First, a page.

In the Studio: Linoleum


[Linoleum - Eiffel Yellow (2011) yelllow block traced for carving /Image & Artwork: designslinger studio]

Linoleum. For most people it's flooring, but for some of us creative types it's the medium we use to create a relief print. For thousands of years artists carved outlines into a wood block, inked it, and printed the "relief" or elevated portions on to a surface of some sort, usually paper. Then in the early years of the 20th century, a group of Expressionist artists in Germany and Constructivists in Russia decided to ditch the wood, try-out plain old floor linoleum as a carving medium, and found the grainless results pleasing.


[Linoleum - Hancock Red (2012) traced and being carved /Image & Artwork: designslinger studio]

Linoleum made its first public appearance in 1863, soon after its British inventor Frederick Walton registered a patent for the material in April of that year. Walton mixed oxidized linseed oil with coal dust, resin, and gum, then settled on ground cork as a binder. The resulting liquid goop could be poured out in thin layers across a woven backing, pressed and cooled, and turned into a very durable floor covering. He called his product linoleum, a combination of the Latin word for flax or linseed, "linum" and the Latin word for oil, "oleum."


[Linoleum - burlap backing /Image & Artwork: designslinger studio]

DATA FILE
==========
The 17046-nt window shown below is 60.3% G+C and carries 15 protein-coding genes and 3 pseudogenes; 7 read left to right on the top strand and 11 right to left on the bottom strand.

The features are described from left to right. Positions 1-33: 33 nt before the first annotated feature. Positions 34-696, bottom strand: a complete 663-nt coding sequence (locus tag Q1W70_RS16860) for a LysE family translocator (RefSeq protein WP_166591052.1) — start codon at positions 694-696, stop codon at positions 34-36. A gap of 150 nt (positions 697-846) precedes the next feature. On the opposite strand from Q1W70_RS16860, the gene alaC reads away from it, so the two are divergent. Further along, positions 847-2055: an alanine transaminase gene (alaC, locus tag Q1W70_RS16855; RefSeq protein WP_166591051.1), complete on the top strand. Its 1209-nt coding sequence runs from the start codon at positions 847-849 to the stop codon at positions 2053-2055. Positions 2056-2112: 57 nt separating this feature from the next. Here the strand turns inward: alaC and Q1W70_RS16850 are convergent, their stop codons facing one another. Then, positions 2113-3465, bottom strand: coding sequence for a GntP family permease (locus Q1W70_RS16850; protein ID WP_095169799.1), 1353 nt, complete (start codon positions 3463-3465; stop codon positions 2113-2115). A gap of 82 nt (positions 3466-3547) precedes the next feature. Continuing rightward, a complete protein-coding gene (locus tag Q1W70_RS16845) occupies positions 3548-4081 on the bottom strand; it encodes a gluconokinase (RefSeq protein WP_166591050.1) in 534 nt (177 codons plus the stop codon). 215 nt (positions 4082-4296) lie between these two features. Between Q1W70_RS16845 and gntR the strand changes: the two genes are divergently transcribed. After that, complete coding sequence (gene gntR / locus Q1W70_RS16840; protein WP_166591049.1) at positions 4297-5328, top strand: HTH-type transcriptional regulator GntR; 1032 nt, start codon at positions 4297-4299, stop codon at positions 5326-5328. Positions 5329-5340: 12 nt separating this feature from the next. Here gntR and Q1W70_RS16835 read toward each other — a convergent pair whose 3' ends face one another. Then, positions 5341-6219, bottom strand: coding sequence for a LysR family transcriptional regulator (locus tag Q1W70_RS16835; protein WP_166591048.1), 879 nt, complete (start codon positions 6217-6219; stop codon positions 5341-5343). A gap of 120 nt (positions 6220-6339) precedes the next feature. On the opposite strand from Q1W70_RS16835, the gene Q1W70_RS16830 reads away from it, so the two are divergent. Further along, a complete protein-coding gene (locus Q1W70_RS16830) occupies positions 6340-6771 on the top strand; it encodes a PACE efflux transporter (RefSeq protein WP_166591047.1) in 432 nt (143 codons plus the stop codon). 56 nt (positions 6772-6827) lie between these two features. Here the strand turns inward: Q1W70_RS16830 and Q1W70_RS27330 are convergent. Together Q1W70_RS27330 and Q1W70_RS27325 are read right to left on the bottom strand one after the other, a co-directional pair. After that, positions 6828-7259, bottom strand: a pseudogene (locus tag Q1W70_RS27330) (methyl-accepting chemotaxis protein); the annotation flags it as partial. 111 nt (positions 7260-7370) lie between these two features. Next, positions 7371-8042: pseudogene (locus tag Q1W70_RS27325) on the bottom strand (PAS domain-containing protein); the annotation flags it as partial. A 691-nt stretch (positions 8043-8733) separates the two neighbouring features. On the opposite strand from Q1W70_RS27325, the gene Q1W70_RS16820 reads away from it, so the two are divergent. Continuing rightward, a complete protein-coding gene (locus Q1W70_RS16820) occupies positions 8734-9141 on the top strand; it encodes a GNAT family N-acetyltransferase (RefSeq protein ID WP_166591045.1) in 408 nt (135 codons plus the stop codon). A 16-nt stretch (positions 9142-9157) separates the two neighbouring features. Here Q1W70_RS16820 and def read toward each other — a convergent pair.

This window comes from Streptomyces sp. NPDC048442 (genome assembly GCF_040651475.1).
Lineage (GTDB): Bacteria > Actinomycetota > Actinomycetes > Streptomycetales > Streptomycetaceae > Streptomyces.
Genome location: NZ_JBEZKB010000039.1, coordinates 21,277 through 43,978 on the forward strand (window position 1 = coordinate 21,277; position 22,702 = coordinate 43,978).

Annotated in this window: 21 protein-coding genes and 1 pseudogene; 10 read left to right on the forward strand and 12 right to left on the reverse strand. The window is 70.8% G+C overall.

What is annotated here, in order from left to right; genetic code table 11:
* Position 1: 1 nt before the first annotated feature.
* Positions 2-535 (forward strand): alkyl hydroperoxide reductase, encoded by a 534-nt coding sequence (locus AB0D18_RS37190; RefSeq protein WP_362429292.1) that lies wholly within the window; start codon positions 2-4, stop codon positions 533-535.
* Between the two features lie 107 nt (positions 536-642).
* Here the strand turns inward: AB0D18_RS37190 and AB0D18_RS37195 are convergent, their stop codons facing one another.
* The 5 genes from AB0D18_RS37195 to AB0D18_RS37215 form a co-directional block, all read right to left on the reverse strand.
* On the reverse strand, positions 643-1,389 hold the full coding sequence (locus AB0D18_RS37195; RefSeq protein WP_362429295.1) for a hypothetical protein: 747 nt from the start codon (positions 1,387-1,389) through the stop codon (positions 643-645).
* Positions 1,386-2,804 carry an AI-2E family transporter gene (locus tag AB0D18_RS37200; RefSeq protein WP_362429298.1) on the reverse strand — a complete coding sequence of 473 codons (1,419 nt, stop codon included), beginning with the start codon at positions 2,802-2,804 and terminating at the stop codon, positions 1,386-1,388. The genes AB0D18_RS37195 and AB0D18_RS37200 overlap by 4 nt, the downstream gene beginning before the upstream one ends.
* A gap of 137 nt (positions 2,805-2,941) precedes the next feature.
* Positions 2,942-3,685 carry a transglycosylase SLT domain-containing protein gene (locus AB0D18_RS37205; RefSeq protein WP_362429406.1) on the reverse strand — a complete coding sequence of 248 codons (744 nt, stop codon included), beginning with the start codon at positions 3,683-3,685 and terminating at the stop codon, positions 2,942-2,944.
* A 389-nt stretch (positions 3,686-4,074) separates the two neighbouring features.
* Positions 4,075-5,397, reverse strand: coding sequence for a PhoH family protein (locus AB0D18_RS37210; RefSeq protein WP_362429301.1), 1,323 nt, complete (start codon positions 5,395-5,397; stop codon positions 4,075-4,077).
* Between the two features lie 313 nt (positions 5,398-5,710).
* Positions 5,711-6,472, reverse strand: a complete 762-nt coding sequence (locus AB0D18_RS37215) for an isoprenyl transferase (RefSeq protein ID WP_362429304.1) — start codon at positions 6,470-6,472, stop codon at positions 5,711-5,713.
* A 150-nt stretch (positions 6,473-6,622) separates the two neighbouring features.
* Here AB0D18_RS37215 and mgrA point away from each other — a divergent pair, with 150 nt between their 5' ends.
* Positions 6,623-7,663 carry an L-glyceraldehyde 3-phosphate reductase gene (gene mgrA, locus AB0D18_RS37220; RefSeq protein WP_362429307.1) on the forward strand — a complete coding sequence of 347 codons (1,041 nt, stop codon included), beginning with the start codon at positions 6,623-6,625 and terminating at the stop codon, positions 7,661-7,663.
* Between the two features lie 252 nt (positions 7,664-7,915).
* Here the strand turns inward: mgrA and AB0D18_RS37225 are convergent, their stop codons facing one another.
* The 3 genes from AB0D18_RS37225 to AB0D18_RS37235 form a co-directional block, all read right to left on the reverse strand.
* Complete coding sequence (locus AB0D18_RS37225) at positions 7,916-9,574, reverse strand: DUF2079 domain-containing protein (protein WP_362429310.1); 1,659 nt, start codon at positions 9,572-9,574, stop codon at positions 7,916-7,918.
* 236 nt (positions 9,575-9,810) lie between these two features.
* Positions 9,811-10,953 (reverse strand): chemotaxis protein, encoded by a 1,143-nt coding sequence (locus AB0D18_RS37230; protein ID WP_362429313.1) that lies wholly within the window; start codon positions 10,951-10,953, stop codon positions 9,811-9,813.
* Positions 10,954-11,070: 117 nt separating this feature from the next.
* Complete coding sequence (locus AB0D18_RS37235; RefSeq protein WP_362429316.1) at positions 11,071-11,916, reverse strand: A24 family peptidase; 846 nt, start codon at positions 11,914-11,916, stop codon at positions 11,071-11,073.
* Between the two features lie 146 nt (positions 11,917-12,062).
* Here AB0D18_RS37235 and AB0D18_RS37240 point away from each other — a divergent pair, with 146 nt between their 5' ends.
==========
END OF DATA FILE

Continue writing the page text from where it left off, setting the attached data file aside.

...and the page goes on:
Linoleum grew in popularity during the 1920s and 30s. The best known practitioners of lino
print making at the time were artists/students Cyril Power, Sybil Andrews and Lill Tschudi, who attended the Grosvenor School of Modern Art under the direction of Claude Flight. But by 1939, and with the advent of the Second World War, interest waned. Then after the war, artists in the U.S. began to use linoleum rather than wood in the relief print making process in larger numbers. High school art classes around the country introduced their students to linoleum because it was easier to carve and cheaper to purchase. Pablo Picasso even jumped onto the lino bandwagon and produced a series of linocut prints in 1958.


[Linoleum - shaving debris /Image & Artwork: designslinger studio]

Linoluem works great for the prints we're doing. It is easier to carve than wood, but more than that, it provides the clean, crisp, smooth, inking surface we want for our printwork. The burlap backing that holds the lino together is a real pain however. Teensy tiny little hairs of the stuff sneak-out from behind, get ink on them, and leave this very fine trace of color just where you don't want it. And no matter how much trimming you do, there always seem to be stray hairs finding their way on to the ink palette and then onto the brayer, and if you're not careful, on to the lino block. Plucking those fine fibers out of the thin layer of ink is time consuming and "throw the thing against the wall" frustrating. And then there are all the shavings of linoleum left over after you've finished carving the block. What to do? Throw them away? Or maybe keep them in a big box and create an art piece titled - um - Linoleum: Shaved.

See our lino work at: designslinger studio.

 
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